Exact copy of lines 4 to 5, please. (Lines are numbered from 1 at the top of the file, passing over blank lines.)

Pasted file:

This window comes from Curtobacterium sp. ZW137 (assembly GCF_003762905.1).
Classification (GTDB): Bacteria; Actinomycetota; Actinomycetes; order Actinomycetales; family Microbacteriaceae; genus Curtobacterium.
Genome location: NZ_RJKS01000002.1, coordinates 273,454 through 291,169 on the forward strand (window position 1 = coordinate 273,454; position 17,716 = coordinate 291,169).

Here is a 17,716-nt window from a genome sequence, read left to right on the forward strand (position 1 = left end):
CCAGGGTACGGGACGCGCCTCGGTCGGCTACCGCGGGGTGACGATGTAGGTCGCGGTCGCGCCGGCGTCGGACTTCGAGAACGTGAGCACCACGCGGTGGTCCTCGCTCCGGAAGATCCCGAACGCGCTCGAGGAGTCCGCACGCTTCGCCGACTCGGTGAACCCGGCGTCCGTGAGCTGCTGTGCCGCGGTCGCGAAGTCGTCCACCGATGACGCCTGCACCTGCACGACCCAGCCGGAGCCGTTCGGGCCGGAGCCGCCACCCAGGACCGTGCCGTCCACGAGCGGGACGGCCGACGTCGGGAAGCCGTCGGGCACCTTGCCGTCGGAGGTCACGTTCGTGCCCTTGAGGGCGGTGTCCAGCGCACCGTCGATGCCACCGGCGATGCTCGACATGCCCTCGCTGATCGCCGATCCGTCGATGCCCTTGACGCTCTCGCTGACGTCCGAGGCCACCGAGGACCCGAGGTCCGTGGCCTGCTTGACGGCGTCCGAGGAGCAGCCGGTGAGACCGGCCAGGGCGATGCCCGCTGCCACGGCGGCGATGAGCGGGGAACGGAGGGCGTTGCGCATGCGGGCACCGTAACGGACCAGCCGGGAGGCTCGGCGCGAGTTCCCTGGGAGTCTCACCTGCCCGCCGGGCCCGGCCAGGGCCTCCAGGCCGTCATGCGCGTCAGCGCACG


Here is a 17,716-nt window from a genome sequence, read left to right on the forward strand (position 1 = left end):
CCAGGGTACGGGACGCGCCTCGGTCGGCTACCGCGGGGTGACGATGTAGGTCGCGGTCGCGCCGGCGTCGGACTTCGAGAACGTGAGCACCACGCGGTGGTCCTCGCTCCGGAAGATCCCGAACGCGCTCGAGGAGTCCGCACGCTTCGCCGACTCGGTGAACCCGGCGTCCGTGAGCTGCTGTGCCGCGGTCGCGAAGTCGTCCACCGATGACGCCTGCACCTGCACGACCCAGCCGGAGCCGTTCGGGCCGGAGCCGCCACCCAGGACCGTGCCGTCCACGAGCGGGACGGCCGACGTCGGGAAGCCGTCGGGCACCTTGCCGTCGGAGGTCACGTTCGTGCCCTTGAGGGCGGTGTCCAGCGCACCGTCGATGCCACCGGCGATGCTCGACATGCCCTCGCTGATCGCCGATCCGTCGATGCCCTTGACGCTCTCGCTGACGTCCGAGGCCACCGAGGACCCGAGGTCCGTGGCCTGCTTGACGGCGTCCGAGGAGCAGCCGGTGAGACCGGCCAGGGCGATGCCCGCTGCCACGGCGGCGATGAGCGGGGAACGGAGGGCGTTGCGCATGCGGGCACCGTAACGGACCAGCCGGGAGGCTCGGCGCGAGTTCCCTGGGAGTCTCACCTGCCCGCCGGGCCCGGCCAGGGCCTCCAGGCCGTCATGCGCGTCAGCGCACG